You may be an avid wine connoisseur who purchases everything from cheap grocery store wine to drink with your partner to bottles that cost hundreds of dollars to open when you entertain your family and friends. You understand which wine goes with grilled salmon and which pairs nicely with a piece of chocolate cake; you can spot the subtle taste difference between a pinot grigio and a pinot blanc, and you’d like to take your wine enthusiasm a step further by bottling your own wine at home. Here are five simple things to remember when embarking on your wine-bottling journey:
Make sure your future wine will be of good quality by choosing the best starting materials. While it’s possible to make wine from grapes for your first batch, most first-timers will want to start with a Winemaking Kit. If you are using fresh grapes – make sure to throw out any rotten specimens or stem fragments, smash them up (you don’t have to stomp on them with feet like you might have seen on TV, but hey, whatever floats your boat), and then put them in a fermenting bucket with your selected wine yeast - and cover them with a lid that allows for degassing.
After allowing your wine to ferment for about 10 days in the fermenter, you’ll want to strain the liquid, remove the grape remains, and siphon the liquid into airlocked containers by way of a funnel. Your wine – or, at this point, fermented grape juice – will need to sit for at least a few months before putting it into bottles. This might be a good time, if you haven’t already, to research which types of bottles you’d like to use and make sure you understand how to siphon your wine into them: it’s not as easy as it sounds, especially if you don’t have the right equipment!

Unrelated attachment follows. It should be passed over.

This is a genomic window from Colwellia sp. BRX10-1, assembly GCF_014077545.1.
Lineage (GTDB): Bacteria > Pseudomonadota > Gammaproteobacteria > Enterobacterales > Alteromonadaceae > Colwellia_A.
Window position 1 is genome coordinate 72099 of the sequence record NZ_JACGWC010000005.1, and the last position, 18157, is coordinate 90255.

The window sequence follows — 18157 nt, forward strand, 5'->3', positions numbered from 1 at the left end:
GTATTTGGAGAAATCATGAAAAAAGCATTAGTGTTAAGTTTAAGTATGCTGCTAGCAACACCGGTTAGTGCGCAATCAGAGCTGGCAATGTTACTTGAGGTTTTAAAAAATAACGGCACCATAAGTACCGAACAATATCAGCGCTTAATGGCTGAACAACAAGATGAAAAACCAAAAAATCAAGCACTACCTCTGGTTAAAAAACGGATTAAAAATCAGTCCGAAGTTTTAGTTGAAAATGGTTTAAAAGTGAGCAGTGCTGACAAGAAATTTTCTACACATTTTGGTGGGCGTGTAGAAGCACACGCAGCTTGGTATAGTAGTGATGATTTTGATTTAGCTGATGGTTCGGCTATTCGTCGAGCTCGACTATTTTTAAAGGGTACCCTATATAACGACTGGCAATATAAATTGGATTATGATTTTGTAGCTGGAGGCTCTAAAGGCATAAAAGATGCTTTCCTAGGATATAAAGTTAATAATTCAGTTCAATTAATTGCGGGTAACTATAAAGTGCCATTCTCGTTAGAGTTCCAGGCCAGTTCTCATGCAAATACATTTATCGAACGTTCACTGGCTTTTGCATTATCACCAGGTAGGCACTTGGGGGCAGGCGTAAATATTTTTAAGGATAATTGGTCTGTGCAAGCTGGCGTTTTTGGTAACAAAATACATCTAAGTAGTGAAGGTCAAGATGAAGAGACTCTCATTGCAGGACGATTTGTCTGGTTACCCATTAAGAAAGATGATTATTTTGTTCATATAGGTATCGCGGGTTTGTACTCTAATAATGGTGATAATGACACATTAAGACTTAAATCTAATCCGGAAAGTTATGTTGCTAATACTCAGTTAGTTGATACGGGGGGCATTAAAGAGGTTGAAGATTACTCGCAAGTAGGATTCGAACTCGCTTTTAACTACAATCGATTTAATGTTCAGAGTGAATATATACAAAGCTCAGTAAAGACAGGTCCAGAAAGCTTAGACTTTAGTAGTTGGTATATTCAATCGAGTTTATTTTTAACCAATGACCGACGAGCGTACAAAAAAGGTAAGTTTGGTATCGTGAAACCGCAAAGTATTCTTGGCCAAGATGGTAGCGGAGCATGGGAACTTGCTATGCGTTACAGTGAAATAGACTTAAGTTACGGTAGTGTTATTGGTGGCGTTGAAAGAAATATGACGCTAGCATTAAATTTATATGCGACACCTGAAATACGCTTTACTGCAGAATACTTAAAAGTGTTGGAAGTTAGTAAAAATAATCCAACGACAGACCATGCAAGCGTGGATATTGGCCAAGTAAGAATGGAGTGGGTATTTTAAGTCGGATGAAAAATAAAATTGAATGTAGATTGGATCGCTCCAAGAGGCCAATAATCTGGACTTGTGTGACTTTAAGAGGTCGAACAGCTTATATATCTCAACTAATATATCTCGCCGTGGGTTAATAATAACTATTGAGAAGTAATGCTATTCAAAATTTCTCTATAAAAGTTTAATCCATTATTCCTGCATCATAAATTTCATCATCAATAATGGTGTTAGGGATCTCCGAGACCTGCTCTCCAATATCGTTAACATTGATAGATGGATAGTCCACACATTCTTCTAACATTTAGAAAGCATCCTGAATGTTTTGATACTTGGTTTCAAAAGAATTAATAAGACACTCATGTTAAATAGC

This is the fun part: getting your wine into a bottle means you’re a step close to enjoying that wine. Depending on what type of vessel you secondary fermented your wine in you will possibly need a siphon, tubing and a bottle filler to rack into a bottle. You will also need wine corker, corks that fit your bottles, and, of course, the right size of bottle to hold your wine.
For wine lovers, this might be the most difficult step. If you’re making red wine, you’ll need to age your wine for at least a year after corking the bottles. For the impatient, you might want to start with white wine, which takes about six months to age. Make sure you’re storing your wine bottles at the right temperature: 55 degrees Fahrenheit is ideal.
Finally, the day has come: you can drink your wine! If you’ve used quality grapes, used the proper wine fermenting and bottling equipment, and followed all the above steps correctly, you should have no trouble enjoying that first celebratory glass of your very own home made wine. Congratulations!
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